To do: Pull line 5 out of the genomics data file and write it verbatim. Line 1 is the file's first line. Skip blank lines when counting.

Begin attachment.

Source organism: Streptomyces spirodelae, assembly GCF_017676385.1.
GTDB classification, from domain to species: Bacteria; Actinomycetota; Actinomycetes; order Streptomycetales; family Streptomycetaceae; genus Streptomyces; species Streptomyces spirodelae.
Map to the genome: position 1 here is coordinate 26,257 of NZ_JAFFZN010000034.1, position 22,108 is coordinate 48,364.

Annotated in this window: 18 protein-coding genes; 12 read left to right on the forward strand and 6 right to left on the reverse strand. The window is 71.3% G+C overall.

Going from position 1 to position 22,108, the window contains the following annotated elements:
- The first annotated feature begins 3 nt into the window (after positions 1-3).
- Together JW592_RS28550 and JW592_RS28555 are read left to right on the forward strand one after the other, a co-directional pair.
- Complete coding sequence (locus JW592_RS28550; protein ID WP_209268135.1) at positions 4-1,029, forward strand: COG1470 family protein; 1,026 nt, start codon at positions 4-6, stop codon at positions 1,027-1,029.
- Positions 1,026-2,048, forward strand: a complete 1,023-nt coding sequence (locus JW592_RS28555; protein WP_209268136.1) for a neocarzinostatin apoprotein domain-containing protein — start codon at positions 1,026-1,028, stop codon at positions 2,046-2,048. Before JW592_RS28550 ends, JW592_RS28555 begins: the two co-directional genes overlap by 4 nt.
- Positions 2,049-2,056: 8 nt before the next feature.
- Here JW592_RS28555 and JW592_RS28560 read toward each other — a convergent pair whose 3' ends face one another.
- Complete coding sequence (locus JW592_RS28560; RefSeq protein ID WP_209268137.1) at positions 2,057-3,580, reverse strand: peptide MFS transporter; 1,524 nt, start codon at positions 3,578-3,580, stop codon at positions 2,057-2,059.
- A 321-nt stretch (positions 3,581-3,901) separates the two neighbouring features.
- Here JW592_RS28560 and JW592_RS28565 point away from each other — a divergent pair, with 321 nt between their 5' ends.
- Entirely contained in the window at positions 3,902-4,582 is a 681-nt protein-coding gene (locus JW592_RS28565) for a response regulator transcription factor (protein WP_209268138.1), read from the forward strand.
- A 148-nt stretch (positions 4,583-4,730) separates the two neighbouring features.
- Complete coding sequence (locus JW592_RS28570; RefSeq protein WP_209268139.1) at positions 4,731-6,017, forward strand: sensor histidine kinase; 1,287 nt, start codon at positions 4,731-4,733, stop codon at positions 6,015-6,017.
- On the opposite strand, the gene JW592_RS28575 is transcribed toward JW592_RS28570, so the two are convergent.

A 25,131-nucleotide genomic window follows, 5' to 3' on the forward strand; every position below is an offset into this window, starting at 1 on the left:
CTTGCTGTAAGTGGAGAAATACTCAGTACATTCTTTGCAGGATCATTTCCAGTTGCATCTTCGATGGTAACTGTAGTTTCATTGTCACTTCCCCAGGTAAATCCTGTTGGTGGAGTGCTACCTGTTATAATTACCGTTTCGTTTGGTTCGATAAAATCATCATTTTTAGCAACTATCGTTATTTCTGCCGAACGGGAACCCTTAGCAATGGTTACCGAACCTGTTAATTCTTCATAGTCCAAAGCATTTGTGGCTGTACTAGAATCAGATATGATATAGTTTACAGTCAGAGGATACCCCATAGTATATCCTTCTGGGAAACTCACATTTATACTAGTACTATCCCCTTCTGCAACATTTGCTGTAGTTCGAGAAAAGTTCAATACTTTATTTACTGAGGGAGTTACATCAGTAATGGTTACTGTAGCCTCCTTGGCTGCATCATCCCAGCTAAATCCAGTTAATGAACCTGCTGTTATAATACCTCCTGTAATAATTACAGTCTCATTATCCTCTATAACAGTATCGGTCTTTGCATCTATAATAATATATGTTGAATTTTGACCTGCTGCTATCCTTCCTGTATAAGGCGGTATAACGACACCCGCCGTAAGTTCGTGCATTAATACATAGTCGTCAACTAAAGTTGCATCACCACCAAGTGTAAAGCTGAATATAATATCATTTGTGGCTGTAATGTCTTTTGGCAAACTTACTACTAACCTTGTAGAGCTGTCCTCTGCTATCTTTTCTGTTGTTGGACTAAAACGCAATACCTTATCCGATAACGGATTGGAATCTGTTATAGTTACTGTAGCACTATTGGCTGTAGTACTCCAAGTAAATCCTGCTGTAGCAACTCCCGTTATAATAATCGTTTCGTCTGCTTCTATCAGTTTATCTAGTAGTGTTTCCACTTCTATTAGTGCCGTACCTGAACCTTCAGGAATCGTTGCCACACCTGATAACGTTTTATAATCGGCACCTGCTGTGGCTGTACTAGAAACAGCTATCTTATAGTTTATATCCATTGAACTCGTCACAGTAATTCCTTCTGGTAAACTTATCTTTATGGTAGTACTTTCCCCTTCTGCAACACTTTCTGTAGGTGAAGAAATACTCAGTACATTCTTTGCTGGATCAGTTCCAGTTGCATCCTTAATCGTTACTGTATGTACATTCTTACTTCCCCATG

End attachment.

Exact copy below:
Going from position 1 to position 22,108, the window contains the following annotated elements: